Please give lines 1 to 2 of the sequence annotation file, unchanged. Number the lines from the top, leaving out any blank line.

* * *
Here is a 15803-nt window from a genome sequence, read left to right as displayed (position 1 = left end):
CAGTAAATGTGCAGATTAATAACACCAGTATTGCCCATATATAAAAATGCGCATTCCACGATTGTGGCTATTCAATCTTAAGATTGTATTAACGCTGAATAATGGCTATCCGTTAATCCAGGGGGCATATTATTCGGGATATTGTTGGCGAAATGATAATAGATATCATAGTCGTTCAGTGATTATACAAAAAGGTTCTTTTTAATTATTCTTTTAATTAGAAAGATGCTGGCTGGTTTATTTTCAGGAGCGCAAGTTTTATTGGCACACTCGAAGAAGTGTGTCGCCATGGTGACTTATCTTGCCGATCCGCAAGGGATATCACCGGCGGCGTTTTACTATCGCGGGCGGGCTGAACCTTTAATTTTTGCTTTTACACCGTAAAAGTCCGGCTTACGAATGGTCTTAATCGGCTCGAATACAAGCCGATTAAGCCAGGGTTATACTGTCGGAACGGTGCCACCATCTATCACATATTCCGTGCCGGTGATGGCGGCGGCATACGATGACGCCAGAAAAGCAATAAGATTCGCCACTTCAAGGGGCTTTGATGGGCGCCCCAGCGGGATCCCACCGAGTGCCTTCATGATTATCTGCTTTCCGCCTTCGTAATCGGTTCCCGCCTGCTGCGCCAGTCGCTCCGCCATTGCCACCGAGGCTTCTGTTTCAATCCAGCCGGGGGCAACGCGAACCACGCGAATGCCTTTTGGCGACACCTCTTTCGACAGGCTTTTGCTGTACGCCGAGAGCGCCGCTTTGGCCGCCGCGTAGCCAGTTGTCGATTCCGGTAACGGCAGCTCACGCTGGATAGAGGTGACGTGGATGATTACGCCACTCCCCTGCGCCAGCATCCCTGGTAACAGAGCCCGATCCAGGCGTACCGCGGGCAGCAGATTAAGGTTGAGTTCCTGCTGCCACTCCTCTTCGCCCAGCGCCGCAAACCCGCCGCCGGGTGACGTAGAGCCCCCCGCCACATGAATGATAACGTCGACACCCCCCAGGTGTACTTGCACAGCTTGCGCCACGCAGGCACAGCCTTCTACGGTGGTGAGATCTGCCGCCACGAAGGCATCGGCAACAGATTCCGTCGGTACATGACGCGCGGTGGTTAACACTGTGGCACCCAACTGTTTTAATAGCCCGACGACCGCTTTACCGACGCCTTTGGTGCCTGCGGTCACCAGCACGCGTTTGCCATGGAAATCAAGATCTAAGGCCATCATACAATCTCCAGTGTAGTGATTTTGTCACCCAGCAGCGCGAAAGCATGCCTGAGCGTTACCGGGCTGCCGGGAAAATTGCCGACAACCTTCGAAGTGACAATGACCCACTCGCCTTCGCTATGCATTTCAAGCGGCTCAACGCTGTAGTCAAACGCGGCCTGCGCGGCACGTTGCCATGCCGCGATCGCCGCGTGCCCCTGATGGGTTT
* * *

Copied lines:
Here is a 15803-nt window from a genome sequence, read left to right as displayed (position 1 = left end):
CAGTAAATGTGCAGATTAATAACACCAGTATTGCCCATATATAAAAATGCGCATTCCACGATTGTGGCTATTCAATCTTAAGATTGTATTAACGCTGAATAATGGCTATCCGTTAATCCAGGGGGCATATTATTCGGGATATTGTTGGCGAAATGATAATAGATATCATAGTCGTTCAGTGATTATACAAAAAGGTTCTTTTTAATTATTCTTTTAATTAGAAAGATGCTGGCTGGTTTATTTTCAGGAGCGCAAGTTTTATTGGCACACTCGAAGAAGTGTGTCGCCATGGTGACTTATCTTGCCGATCCGCAAGGGATATCACCGGCGGCGTTTTACTATCGCGGGCGGGCTGAACCTTTAATTTTTGCTTTTACACCGTAAAAGTCCGGCTTACGAATGGTCTTAATCGGCTCGAATACAAGCCGATTAAGCCAGGGTTATACTGTCGGAACGGTGCCACCATCTATCACATATTCCGTGCCGGTGATGGCGGCGGCATACGATGACGCCAGAAAAGCAATAAGATTCGCCACTTCAAGGGGCTTTGATGGGCGCCCCAGCGGGATCCCACCGAGTGCCTTCATGATTATCTGCTTTCCGCCTTCGTAATCGGTTCCCGCCTGCTGCGCCAGTCGCTCCGCCATTGCCACCGAGGCTTCTGTTTCAATCCAGCCGGGGGCAACGCGAACCACGCGAATGCCTTTTGGCGACACCTCTTTCGACAGGCTTTTGCTGTACGCCGAGAGCGCCGCTTTGGCCGCCGCGTAGCCAGTTGTCGATTCCGGTAACGGCAGCTCACGCTGGATAGAGGTGACGTGGATGATTACGCCACTCCCCTGCGCCAGCATCCCTGGTAACAGAGCCCGATCCAGGCGTACCGCGGGCAGCAGATTAAGGTTGAGTTCCTGCTGCCACTCCTCTTCGCCCAGCGCCGCAAACCCGCCGCCGGGTGACGTAGAGCCCCCCGCCACATGAATGATAACGTCGACACCCCCCAGGTGTACTTGCACAGCTTGCGCCACGCAGGCACAGCCTTCTACGGTGGTGAGATCTGCCGCCACGAAGGCATCGGCAACAGATTCCGTCGGTACATGACGCGCGGTGGTTAACACTGTGGCACCCAACTGTTTTAATAGCCCGACGACCGCTTTACCGACGCCTTTGGTGCCTGCGGTCACCAGCACGCGTTTGCCATGGAAATCAAGATCTAAGGCCATCATACAATCTCCAGTGTAGTGATTTTGTCACCCAGCAGCGCGAAAGCATGCCTGAGCGTTACCGGGCTGCCGGGAAAATTGCCGACAACCTTCGAAGTGACAATGACCCACTCGCCTTCGCTATGCATTTCAAGCGGCTCAACGCTGTAGTCAAACGCGGCCTGCGCGGCACGTTGCCATGCCGCGATCGCCGCGTGCCCCTGATGGGTTT